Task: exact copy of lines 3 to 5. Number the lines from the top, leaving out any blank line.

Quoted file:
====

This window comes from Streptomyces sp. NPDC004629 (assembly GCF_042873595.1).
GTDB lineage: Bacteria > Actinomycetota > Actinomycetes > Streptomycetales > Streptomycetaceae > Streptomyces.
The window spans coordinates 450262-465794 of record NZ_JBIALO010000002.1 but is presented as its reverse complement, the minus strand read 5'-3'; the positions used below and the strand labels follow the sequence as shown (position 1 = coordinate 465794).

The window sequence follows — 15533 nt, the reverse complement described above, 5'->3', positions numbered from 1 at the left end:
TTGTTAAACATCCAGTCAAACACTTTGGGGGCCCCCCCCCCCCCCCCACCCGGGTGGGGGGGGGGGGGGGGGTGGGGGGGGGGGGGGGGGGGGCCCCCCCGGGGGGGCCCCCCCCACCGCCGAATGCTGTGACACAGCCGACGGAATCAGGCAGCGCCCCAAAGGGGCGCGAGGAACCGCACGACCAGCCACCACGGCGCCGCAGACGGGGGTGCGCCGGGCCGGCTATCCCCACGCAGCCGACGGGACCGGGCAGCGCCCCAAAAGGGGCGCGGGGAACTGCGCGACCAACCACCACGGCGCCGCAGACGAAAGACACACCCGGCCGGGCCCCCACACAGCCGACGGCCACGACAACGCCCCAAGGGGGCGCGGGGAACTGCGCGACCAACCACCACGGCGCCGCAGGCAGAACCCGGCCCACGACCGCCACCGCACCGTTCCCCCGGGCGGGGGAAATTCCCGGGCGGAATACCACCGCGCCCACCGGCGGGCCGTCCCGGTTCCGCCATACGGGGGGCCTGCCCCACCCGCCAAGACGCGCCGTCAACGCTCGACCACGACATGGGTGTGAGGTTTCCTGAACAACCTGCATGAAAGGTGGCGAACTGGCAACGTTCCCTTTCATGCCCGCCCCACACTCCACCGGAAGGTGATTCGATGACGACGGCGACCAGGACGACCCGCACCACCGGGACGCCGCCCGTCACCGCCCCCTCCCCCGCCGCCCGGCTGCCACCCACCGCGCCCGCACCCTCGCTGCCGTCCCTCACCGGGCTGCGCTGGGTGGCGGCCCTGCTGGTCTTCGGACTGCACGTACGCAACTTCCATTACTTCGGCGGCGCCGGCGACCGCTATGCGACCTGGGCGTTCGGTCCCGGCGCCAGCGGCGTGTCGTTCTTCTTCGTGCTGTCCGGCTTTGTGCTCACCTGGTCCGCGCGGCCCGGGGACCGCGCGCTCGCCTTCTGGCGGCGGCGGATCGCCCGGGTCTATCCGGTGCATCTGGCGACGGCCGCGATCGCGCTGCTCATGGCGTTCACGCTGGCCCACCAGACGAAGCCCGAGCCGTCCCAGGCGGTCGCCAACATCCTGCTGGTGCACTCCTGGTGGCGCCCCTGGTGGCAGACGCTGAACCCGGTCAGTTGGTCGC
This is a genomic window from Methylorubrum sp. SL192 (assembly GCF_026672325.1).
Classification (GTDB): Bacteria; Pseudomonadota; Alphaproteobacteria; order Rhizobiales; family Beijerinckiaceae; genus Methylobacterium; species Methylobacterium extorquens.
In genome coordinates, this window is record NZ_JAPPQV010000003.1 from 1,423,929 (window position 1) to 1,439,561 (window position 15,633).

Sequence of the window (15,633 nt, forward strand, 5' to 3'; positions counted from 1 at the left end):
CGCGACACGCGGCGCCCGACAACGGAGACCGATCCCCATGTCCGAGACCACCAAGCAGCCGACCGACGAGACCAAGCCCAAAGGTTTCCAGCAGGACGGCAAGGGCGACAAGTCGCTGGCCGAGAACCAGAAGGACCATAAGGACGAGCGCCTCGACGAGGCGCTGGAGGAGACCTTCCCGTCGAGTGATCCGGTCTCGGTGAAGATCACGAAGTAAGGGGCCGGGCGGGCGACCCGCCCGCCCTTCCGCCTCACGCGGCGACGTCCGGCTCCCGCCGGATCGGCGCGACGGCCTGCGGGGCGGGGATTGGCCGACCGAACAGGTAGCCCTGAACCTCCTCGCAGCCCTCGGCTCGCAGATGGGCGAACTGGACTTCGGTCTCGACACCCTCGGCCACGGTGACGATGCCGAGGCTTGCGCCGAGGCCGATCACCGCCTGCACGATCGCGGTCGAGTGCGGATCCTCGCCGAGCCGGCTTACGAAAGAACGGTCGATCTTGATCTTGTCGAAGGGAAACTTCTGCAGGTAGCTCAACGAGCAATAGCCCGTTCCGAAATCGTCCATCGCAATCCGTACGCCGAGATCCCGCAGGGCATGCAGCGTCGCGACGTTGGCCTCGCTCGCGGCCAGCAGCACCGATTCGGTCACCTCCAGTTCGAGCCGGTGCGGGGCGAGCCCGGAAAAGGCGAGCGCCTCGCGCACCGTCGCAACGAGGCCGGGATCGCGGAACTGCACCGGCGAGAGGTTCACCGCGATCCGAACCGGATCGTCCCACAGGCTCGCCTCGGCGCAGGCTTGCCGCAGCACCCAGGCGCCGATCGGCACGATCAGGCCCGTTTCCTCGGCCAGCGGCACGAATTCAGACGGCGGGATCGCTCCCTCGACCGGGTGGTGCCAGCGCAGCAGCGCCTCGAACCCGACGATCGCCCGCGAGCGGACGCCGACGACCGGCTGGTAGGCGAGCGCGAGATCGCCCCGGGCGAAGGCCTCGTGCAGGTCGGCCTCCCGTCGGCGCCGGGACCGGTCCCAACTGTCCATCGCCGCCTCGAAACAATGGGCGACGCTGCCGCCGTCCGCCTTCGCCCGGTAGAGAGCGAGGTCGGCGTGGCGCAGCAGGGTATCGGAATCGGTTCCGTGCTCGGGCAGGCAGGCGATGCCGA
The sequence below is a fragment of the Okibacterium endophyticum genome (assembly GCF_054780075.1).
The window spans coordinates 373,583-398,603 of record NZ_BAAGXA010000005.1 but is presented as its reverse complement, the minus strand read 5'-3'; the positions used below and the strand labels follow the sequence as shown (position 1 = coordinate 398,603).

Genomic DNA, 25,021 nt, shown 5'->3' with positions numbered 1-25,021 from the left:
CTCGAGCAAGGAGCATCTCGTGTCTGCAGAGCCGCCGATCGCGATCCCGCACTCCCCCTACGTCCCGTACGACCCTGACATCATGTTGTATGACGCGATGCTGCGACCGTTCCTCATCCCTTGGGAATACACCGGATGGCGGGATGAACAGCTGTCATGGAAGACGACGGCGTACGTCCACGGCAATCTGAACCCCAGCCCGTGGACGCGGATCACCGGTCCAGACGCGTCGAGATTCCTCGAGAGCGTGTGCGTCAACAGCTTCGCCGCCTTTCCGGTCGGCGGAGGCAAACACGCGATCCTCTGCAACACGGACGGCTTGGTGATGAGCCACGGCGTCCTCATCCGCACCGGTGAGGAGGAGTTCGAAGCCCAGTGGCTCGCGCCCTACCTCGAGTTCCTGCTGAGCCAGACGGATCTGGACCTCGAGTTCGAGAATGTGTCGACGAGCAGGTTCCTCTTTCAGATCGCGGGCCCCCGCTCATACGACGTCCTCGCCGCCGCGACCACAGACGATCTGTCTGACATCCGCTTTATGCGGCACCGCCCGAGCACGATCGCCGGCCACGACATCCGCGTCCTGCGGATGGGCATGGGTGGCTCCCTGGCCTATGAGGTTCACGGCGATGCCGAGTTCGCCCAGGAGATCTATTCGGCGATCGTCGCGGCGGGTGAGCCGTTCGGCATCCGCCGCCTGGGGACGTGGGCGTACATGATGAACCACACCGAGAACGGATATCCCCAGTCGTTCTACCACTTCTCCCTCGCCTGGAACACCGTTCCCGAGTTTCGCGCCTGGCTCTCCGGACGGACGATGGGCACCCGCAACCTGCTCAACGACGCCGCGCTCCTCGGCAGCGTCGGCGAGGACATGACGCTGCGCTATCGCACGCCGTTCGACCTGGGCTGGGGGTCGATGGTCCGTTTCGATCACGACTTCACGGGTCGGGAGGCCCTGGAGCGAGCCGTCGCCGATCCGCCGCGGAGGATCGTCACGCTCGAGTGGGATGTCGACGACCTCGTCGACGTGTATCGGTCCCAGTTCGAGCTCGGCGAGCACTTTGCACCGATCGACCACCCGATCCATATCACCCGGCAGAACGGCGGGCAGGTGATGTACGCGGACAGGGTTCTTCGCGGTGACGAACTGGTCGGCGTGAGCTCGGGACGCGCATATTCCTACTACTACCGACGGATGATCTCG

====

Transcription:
The window spans coordinates 450262-465794 of record NZ_JBIALO010000002.1 but is presented as its reverse complement, the minus strand read 5'-3'; the positions used below and the strand labels follow the sequence as shown (position 1 = coordinate 465794).

The window sequence follows — 15533 nt, the reverse complement described above, 5'->3', positions numbered from 1 at the left end:
TTGTTAAACATCCAGTCAAACACTTTGGGGGCCCCCCCCCCCCCCCCACCCGGGTGGGGGGGGGGGGGGGGGTGGGGGGGGGGGGGGGGGGGGCCCCCCCGGGGGGGCCCCCCCCACCGCCGAATGCTGTGACACAGCCGACGGAATCAGGCAGCGCCCCAAAGGGGCGCGAGGAACCGCACGACCAGCCACCACGGCGCCGCAGACGGGGGTGCGCCGGGCCGGCTATCCCCACGCAGCCGACGGGACCGGGCAGCGCCCCAAAAGGGGCGCGGGGAACTGCGCGACCAACCACCACGGCGCCGCAGACGAAAGACACACCCGGCCGGGCCCCCACACAGCCGACGGCCACGACAACGCCCCAAGGGGGCGCGGGGAACTGCGCGACCAACCACCACGGCGCCGCAGGCAGAACCCGGCCCACGACCGCCACCGCACCGTTCCCCCGGGCGGGGGAAATTCCCGGGCGGAATACCACCGCGCCCACCGGCGGGCCGTCCCGGTTCCGCCATACGGGGGGCCTGCCCCACCCGCCAAGACGCGCCGTCAACGCTCGACCACGACATGGGTGTGAGGTTTCCTGAACAACCTGCATGAAAGGTGGCGAACTGGCAACGTTCCCTTTCATGCCCGCCCCACACTCCACCGGAAGGTGATTCGATGACGACGGCGACCAGGACGACCCGCACCACCGGGACGCCGCCCGTCACCGCCCCCTCCCCCGCCGCCCGGCTGCCACCCACCGCGCCCGCACCCTCGCTGCCGTCCCTCACCGGGCTGCGCTGGGTGGCGGCCCTGCTGGTCTTCGGACTGCACGTACGCAACTTCCATTACTTCGGCGGCGCCGGCGACCGCTATGCGACCTGGGCGTTCGGTCCCGGCGCCAGCGGCGTGTCGTTCTTCTTCGTGCTGTCCGGCTTTGTGCTCACCTGGTCCGCGCGGCCCGGGGACCGCGCGCTCGCCTTCTGGCGGCGGCGGATCGCCCGGGTCTATCCGGTGCATCTGGCGACGGCCGCGATCGCGCTGCTCATGGCGTTCACGCTGGCCCACCAGACGAAGCCCGAGCCGTCCCAGGCGGTCGCCAACATCCTGCTGGTGCACTCCTGGTGGCGCCCCTGGTGGCAGACGCTGAACCCGGTCAGTTGGTCGC